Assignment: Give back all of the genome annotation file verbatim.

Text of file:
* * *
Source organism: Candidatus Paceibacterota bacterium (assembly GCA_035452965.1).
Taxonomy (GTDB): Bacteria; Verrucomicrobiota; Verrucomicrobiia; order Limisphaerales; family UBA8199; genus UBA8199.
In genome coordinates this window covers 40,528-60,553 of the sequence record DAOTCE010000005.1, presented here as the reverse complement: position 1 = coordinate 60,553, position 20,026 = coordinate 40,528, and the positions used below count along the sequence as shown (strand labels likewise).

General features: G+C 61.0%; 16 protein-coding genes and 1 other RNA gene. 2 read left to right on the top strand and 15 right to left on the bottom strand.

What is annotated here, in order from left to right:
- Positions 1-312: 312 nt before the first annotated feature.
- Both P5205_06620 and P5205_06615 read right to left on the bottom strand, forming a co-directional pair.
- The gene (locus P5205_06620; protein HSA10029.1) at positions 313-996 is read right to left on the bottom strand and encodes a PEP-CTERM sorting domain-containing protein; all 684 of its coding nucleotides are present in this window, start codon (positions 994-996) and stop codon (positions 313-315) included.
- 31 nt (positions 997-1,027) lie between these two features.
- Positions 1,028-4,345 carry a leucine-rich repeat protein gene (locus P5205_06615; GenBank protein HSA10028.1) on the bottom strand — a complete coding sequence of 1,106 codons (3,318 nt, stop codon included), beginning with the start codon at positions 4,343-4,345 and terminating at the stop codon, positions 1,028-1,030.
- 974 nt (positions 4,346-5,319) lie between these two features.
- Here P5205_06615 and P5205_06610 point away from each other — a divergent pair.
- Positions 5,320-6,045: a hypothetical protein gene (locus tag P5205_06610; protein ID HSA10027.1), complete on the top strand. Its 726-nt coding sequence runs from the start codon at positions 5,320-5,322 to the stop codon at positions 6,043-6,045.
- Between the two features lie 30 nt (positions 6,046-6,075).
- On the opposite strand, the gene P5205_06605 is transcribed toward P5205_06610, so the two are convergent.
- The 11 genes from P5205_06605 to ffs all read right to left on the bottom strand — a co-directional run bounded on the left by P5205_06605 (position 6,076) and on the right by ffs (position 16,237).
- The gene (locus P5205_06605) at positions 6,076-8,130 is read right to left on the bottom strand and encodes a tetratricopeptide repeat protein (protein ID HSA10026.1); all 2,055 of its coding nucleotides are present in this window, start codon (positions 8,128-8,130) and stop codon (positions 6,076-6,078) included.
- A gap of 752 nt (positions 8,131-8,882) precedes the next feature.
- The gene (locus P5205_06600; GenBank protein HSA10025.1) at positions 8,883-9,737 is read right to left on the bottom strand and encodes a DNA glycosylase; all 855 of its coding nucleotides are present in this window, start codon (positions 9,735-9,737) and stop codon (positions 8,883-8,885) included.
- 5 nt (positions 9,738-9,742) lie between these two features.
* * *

Source organism: Candidatus Paceibacterota bacterium (assembly GCA_035452965.1).
Taxonomy (GTDB): Bacteria; Verrucomicrobiota; Verrucomicrobiia; order Limisphaerales; family UBA8199; genus UBA8199.
In genome coordinates this window covers 40,528-60,553 of the sequence record DAOTCE010000005.1, presented here as the reverse complement: position 1 = coordinate 60,553, position 20,026 = coordinate 40,528, and the positions used below count along the sequence as shown (strand labels likewise).

General features: G+C 61.0%; 16 protein-coding genes and 1 other RNA gene. 2 read left to right on the top strand and 15 right to left on the bottom strand.

What is annotated here, in order from left to right:
- Positions 1-312: 312 nt before the first annotated feature.
- Both P5205_06620 and P5205_06615 read right to left on the bottom strand, forming a co-directional pair.
- The gene (locus P5205_06620; protein HSA10029.1) at positions 313-996 is read right to left on the bottom strand and encodes a PEP-CTERM sorting domain-containing protein; all 684 of its coding nucleotides are present in this window, start codon (positions 994-996) and stop codon (positions 313-315) included.
- 31 nt (positions 997-1,027) lie between these two features.
- Positions 1,028-4,345 carry a leucine-rich repeat protein gene (locus P5205_06615; GenBank protein HSA10028.1) on the bottom strand — a complete coding sequence of 1,106 codons (3,318 nt, stop codon included), beginning with the start codon at positions 4,343-4,345 and terminating at the stop codon, positions 1,028-1,030.
- 974 nt (positions 4,346-5,319) lie between these two features.
- Here P5205_06615 and P5205_06610 point away from each other — a divergent pair.
- Positions 5,320-6,045: a hypothetical protein gene (locus tag P5205_06610; protein ID HSA10027.1), complete on the top strand. Its 726-nt coding sequence runs from the start codon at positions 5,320-5,322 to the stop codon at positions 6,043-6,045.
- Between the two features lie 30 nt (positions 6,046-6,075).
- On the opposite strand, the gene P5205_06605 is transcribed toward P5205_06610, so the two are convergent.
- The 11 genes from P5205_06605 to ffs all read right to left on the bottom strand — a co-directional run bounded on the left by P5205_06605 (position 6,076) and on the right by ffs (position 16,237).
- The gene (locus P5205_06605) at positions 6,076-8,130 is read right to left on the bottom strand and encodes a tetratricopeptide repeat protein (protein ID HSA10026.1); all 2,055 of its coding nucleotides are present in this window, start codon (positions 8,128-8,130) and stop codon (positions 6,076-6,078) included.
- A gap of 752 nt (positions 8,131-8,882) precedes the next feature.
- The gene (locus P5205_06600; GenBank protein HSA10025.1) at positions 8,883-9,737 is read right to left on the bottom strand and encodes a DNA glycosylase; all 855 of its coding nucleotides are present in this window, start codon (positions 9,735-9,737) and stop codon (positions 8,883-8,885) included.
- 5 nt (positions 9,738-9,742) lie between these two features.